I think the problems I have had with some of my plants in s/h is my negligence. I am try to water almost every day now. I am hoping my new containers with deeper reservoirs will help too.
Sally your red flowers are beautiful.
In my very limited experience, the ones that continue to bloom are the grafted varieties. My species have very limited bloom periods. Now to be honest I don't have that many plants. My pink grafted (only one I have) is in constant bloom and is very pretty.
Nice plant newtonsthirdlaw. Constant blooming is especially cool.
BYW, with more regular watering all my A. obesums are doing much better. The white ones leaves grew and continued to flower. The red one is rallying and making a few more flowers.
Helen: When you got your new pots from the restaurant supply store, did you put the holes in them? How? My adenium grew a lot this summer and I need a bigger pot and want to get one from a restaurant supply store but can't remember if you use a drill with a diamond bit or what.
I use a regular bit meant for wood. Not a diamond or ceramic one. Be sure the bit is sharp and you don't put too much pressure while you cut through. You can risk cracking the container. I put the holes under one of the little handles. It helps me find them when I am watering. I also placed the holes a little more than an inch up since I think I have more problem with them running dry.
Here is the web site for the products I found best. This store is about 5 miles up the road from me but I think you can order on line. At least you can see the product and maybe find another source.
Thanks for the info, Helen. Boy, you are so lucky they are so close to you. They have great prices. I'm going to check a local restaurant supply store but it may be cheaper to get thru this site even with shipping. I'll see.
I have a friend here who grows his adeniums in soil with a lot of pumice. He dries his plants out and does not water from Nov. through March. They lose all their leaves and come back in the spring and flower beautifully with some fertilizer when he starts to water again.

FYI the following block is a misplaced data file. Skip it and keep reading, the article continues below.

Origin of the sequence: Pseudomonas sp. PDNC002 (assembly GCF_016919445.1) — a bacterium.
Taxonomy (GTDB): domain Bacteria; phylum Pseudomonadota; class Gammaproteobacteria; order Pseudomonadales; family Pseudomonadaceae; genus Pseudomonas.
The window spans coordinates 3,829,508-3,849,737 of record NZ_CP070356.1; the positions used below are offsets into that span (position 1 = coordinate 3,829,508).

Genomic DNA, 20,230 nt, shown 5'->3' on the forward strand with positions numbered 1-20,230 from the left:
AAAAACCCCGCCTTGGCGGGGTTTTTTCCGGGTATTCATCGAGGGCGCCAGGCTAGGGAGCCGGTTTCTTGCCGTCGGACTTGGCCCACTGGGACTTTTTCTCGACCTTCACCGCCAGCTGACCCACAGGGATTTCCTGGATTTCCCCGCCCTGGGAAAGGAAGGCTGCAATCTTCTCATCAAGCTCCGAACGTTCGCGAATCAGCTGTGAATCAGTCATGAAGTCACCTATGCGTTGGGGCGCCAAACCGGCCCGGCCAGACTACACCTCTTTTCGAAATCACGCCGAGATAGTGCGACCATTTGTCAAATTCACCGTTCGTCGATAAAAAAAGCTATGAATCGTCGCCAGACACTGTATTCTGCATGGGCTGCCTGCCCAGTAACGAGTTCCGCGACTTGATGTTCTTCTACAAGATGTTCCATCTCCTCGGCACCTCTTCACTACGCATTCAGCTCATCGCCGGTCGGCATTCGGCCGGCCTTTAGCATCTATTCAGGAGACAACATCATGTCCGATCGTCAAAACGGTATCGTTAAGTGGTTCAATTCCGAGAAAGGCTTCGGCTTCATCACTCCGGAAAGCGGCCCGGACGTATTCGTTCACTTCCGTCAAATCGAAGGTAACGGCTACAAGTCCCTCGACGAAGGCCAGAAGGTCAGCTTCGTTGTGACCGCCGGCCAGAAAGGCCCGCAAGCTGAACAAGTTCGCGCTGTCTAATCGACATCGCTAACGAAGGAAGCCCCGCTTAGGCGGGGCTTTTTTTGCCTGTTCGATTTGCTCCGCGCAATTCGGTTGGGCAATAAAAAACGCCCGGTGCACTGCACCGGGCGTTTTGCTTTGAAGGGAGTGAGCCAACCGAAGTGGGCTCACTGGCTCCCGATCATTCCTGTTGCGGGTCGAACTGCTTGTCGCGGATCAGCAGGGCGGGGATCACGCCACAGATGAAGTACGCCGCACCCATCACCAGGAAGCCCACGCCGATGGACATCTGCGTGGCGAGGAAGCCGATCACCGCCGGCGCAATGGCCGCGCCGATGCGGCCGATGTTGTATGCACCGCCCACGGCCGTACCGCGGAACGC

What do you do with yours in the S-H?
Mine are all in s/h. I think they do fine. As I said earlier in this post my main problem with small leaves, lack of flowering and slow growth was probably because I wasn't diligent about keeping the reservoirs filled during the growing season. I hope to be more conscientious next year and get more flowers. I may stick some out in the garden the way Sally does with her caudiciforms.
I bring everything in when the temps drop into the 50s regularly, which is sometime in October. They get watered but they are not in a bright light and drop their leaves at varying rates.
The last big one I had in soil rotted last winter so I doubt I will use it again.
I have some of mine in soil and some in s-h. The ones in s-h are growing really well. Mine are all still green and nice leaves right now but I will cut back on the water on all of them. Cold and wet would definitely equal rot. Mine are outside on a south facing porch that hasn't gotten below 45 degrees yet. If there is a chance of more cold, I will bring them in.
s/h is semi-hydroponics. If you look at the first post of helenchild with the 3 photos, the first one shows adeniums in white plastic pots that are filled with a round brown ceramic medium instead of soil. The plants grow in this inert material and you water and feed them in that.